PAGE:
Aseethe’s sludgy doom as kept them a part of the underground for over a decade and for the Iowa-based trio, that scene is one that allows them to burn brightly and produce music that is as thoughtful as it is crushingly heavy. The political climate of the last few years in America is one that has given many musicians the impetus to create sounds that speak of the desperate times that they are experiencing and for Aseethe that seeps into Throes from the outset.
Aseethe’s music can occasionally be coloured with moments of beauty but they are tempered with a bittersweet memory - the gorgeous opening strains of “To Victory” plays with this lightness yet never allows it to overtake the more oppressive elements that are on display throughout the rest of the album. “To Victory” soon segues into harder, more caustic notes and the vocals of Brian Barr and Noah Koester (one guttural and bellowing, the other sharper) play against each other to create a contentious atmosphere that is present for much of the record.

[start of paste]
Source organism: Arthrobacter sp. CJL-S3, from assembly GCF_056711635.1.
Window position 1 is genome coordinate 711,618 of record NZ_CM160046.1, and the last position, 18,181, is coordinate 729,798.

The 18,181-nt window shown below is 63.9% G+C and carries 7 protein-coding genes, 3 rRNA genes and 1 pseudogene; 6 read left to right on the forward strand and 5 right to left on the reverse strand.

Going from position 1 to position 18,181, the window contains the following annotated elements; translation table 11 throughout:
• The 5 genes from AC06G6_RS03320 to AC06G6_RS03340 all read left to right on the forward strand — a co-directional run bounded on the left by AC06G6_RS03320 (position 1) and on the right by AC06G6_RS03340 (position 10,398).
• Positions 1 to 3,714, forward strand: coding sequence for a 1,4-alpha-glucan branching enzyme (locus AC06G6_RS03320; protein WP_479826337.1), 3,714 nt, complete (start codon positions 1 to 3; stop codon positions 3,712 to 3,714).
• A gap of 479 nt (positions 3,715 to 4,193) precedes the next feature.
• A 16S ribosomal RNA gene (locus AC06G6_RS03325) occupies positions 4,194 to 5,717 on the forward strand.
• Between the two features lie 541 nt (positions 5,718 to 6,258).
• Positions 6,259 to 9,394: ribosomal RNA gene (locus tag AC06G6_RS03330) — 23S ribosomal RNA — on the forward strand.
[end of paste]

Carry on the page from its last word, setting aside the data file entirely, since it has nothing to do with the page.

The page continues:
The instrumental and more experimental tones of “Suffocating Burden” does much to allow some breathing space in Throes, the moment giving time to collect your thoughts before “No Realm,” with it’s curiously bright guitars, pulls you back into the abyss. Those lighter guitars give contrast and the realisation that things could certainly be better should we have the courage to stand against the darkness. That darkness could be political figures and regimes but it could also be something much more personal and each listener will bring something of themselves to the record and in turn take something back from the band that could be of benefit.
That is the power of music; that it reflects us and that we see ourselves and our struggles within it. Aseethe are reflecting our turmoil in more ways that we could know.
7.5 / 10
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